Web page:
Browsing around on the excellent Pakwired a few days ago, I came across an article that stated most people never learn these life lessons until it’s too late. Now, I’m not sure what ‘too late’ really means. Perhaps when people get too old to use the lessons learned? Nonsense. It’s never too late to learn a lesson you can use, but there are certain lessons that are better learned early on than never at all; that’s primarily the point the author was trying to get across.
Now, I’m not an authority of learning life lessons before you get too old – mainly because I’m still quite the young man myself. Even so, I can appreciate the lessons in the article, and I want to share a few of them with you for this week’s Motivational Monday. Here are a few that really stuck out to me.
Don’t wait until tomorrow. Do it today.
How many times have we told ourselves that we would do something tomorrow and actually stuck with it? I wish there was a way to keep track of the ‘I’ll do it tomorrow’s’ and see how many times we actually ‘do it tomorrow’. The track record would be abysmal, and it’s not hard to see why: saying we’ll do something tomorrow is nothing more than giving ourselves an excuse for procrastinating that we are comfortable with.
If you really have to put something off until tomorrow, don’t just say, “I’ll do it tomorrow.” Instead, plan to, “do it first thing in the morning,” or, “tomorrow afternoon around 3pm.” Passively saying you’ll do something tomorrow without making plans means it won’t get done, so actually plan to do it. For everything else? Start today.
You can’t please everyone
As creative folks, we tend to beat ourselves up about the stupidest things. You know what I’m talking about, too: if someone gives your indie game a 1-star review and unconstructively criticized your game, that hurts. It can cause you to have a bad day (or week), and seriously bring down your morale. It happens to us all, but know that you can’t impress everyone.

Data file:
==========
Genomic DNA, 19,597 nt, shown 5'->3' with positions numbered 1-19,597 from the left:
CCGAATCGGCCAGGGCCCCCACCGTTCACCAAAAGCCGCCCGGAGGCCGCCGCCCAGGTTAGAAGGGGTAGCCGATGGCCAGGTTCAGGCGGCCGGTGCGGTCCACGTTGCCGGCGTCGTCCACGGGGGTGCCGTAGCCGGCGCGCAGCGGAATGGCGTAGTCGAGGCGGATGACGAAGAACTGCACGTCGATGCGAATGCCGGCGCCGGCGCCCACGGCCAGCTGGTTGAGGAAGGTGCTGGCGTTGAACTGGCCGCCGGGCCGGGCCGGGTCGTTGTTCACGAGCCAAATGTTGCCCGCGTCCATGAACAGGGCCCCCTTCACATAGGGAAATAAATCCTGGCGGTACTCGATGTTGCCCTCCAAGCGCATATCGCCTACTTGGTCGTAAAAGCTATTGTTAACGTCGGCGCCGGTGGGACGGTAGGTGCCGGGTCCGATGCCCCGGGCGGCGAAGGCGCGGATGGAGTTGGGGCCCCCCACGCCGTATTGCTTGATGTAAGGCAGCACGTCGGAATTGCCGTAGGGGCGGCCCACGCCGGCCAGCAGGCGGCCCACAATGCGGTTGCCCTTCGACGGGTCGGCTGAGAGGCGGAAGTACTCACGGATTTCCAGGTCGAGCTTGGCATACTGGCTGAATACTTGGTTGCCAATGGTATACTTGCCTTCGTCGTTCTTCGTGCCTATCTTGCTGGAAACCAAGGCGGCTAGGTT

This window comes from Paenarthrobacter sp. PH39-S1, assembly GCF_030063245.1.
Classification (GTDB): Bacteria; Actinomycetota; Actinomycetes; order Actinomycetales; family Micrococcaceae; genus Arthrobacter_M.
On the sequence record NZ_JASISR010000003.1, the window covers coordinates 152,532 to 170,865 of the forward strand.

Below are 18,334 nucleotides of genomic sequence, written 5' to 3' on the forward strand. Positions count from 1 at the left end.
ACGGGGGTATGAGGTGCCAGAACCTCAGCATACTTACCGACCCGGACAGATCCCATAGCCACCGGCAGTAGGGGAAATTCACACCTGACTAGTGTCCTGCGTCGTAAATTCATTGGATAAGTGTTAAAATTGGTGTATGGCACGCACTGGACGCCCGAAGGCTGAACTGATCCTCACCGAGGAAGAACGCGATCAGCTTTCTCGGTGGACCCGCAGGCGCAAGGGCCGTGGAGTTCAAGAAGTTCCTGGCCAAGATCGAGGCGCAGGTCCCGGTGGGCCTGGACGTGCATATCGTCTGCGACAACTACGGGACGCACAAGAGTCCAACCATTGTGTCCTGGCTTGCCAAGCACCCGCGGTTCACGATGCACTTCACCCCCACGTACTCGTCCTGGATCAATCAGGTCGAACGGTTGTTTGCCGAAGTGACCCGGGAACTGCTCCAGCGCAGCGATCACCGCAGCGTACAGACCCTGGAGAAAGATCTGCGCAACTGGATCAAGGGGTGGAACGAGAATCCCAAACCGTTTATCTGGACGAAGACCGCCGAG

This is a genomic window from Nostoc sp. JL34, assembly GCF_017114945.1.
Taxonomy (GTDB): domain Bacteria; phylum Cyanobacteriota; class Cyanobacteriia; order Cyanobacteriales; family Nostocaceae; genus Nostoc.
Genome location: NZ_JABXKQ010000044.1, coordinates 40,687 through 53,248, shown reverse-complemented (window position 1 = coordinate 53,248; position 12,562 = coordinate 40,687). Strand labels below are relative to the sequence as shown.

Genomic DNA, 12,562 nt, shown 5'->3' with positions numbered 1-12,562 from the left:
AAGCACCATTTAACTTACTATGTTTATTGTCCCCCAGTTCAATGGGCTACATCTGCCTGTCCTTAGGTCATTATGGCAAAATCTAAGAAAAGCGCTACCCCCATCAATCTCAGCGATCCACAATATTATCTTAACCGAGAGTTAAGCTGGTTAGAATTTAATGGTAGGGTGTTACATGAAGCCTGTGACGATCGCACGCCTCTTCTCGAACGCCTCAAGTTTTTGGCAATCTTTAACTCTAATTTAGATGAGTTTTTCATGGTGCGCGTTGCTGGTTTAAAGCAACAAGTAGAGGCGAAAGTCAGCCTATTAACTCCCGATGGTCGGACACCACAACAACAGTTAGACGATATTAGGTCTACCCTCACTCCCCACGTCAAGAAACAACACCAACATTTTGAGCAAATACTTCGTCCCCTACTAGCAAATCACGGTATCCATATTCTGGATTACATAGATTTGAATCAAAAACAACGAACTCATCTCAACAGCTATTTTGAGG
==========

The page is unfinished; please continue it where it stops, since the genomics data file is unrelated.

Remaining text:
That’s all there is to it. That person that gave your indie game a 1-star review? He/she probably enjoys playing games that you flat-out hate, and that’s fine, and you know? Because you didn’t develop an indie game for that person in the first place. Clearly, the game they thought they were going to play was different than the one they played, and they hated it because of it.
And that’s just one example. You’re going to run into people that absolutely hate the work you produce, and many of them are going to voice their opinion whenever they get an opportunity. Don’t sweat it: if you developed an awesome indie game tailored to a particular audience, that audience will love it. Everyone else? They can come along for the ride or not – it’s their choice.
Don’t take things so seriously
Along the same lines as the second point, you can’t take things so seriously all the time. You just can’t. Some people mistake this for ‘giving up,’ and ‘just not caring anymore,’ but that’s just not true. Taking your professional life (and other aspects of your life) way too seriously puts a ton of pressure on yourself. We see people all the time that want nothing more than to be respected by their peers – so much so that they’ll do anything to gain that respect. Are they better for it? Absolutely not.
Your career as an indie developer should be a blast. So what if someone calls you a few four-letter words on Twitter? Let it slide. Especially in the last few years, we’ve seen the careers of indie developers blow up in front of us on social media all because they took themselves way too seriously. If they hadn’t taken the comments of a few trolls too seriously, we may be getting some new games from them right about now.
In other words, don’t sweat the small stuff. Stop placing so much pressure on yourself to ‘succeed,’ and enjoy the ride. You’ll be better for it in the long run.